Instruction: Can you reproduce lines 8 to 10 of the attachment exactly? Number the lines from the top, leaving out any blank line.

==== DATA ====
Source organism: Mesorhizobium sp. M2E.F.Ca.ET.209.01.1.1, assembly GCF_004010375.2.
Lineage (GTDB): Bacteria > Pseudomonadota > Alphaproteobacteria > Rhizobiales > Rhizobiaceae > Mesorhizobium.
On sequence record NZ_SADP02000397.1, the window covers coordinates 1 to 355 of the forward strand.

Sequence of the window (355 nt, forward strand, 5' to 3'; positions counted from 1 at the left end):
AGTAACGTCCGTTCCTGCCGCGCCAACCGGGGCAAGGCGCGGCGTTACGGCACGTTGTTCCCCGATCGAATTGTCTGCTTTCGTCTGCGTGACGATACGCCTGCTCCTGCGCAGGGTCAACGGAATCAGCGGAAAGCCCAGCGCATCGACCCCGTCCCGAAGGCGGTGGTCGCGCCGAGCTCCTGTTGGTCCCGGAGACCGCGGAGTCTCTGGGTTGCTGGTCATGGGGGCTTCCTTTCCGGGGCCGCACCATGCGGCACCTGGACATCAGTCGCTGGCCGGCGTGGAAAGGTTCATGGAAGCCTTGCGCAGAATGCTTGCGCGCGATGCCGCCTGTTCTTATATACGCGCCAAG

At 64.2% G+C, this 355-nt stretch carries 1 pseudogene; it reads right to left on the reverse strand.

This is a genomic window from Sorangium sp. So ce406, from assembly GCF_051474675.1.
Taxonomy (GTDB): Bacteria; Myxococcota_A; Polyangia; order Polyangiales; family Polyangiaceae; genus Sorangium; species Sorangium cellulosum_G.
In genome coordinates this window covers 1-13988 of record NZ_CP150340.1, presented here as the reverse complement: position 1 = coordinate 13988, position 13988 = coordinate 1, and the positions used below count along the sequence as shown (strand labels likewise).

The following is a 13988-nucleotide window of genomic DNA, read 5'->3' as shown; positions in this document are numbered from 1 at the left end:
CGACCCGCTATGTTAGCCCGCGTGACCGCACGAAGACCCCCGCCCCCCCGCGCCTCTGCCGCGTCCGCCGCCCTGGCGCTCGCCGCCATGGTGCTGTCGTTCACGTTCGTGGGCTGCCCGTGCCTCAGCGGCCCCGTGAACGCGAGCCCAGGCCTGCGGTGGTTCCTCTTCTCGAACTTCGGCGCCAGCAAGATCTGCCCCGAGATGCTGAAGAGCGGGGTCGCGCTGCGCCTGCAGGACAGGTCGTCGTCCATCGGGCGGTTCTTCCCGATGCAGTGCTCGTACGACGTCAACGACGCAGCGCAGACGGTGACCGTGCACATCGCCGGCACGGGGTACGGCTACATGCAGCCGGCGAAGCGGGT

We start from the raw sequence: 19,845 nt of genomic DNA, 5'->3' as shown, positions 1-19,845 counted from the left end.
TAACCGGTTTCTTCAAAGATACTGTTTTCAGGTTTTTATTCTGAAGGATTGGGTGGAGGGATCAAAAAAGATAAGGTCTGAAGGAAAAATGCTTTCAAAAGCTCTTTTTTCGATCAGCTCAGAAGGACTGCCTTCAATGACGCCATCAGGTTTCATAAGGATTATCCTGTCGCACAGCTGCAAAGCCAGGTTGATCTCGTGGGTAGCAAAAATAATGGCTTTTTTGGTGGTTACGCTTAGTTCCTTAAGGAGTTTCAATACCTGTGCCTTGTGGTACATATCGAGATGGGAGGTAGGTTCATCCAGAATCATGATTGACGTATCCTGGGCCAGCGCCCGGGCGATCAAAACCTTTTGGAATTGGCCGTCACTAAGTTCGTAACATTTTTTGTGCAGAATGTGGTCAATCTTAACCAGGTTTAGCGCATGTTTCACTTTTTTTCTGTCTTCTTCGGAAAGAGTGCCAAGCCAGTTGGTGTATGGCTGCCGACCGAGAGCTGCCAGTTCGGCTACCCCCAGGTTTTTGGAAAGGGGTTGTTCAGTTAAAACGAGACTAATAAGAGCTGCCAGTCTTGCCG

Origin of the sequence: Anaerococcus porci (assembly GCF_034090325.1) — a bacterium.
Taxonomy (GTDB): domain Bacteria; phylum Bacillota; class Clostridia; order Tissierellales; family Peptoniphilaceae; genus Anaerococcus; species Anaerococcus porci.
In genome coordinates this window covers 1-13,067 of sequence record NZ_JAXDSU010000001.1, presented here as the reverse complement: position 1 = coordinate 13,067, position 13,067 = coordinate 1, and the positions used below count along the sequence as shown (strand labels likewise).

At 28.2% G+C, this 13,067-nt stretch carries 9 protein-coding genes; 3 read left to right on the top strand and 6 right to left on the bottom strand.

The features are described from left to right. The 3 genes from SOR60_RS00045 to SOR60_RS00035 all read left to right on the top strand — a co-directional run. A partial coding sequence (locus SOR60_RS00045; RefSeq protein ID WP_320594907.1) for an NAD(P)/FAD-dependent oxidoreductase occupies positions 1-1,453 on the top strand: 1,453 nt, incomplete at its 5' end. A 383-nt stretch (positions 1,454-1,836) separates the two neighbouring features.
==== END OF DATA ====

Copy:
Taxonomy (GTDB): Bacteria; Myxococcota_A; Polyangia; order Polyangiales; family Polyangiaceae; genus Sorangium; species Sorangium cellulosum_G.
In genome coordinates this window covers 1-13988 of record NZ_CP150340.1, presented here as the reverse complement: position 1 = coordinate 13988, position 13988 = coordinate 1, and the positions used below count along the sequence as shown (strand labels likewise).

The following is a 13988-nucleotide window of genomic DNA, read 5'->3' as shown; positions in this document are numbered from 1 at the left end: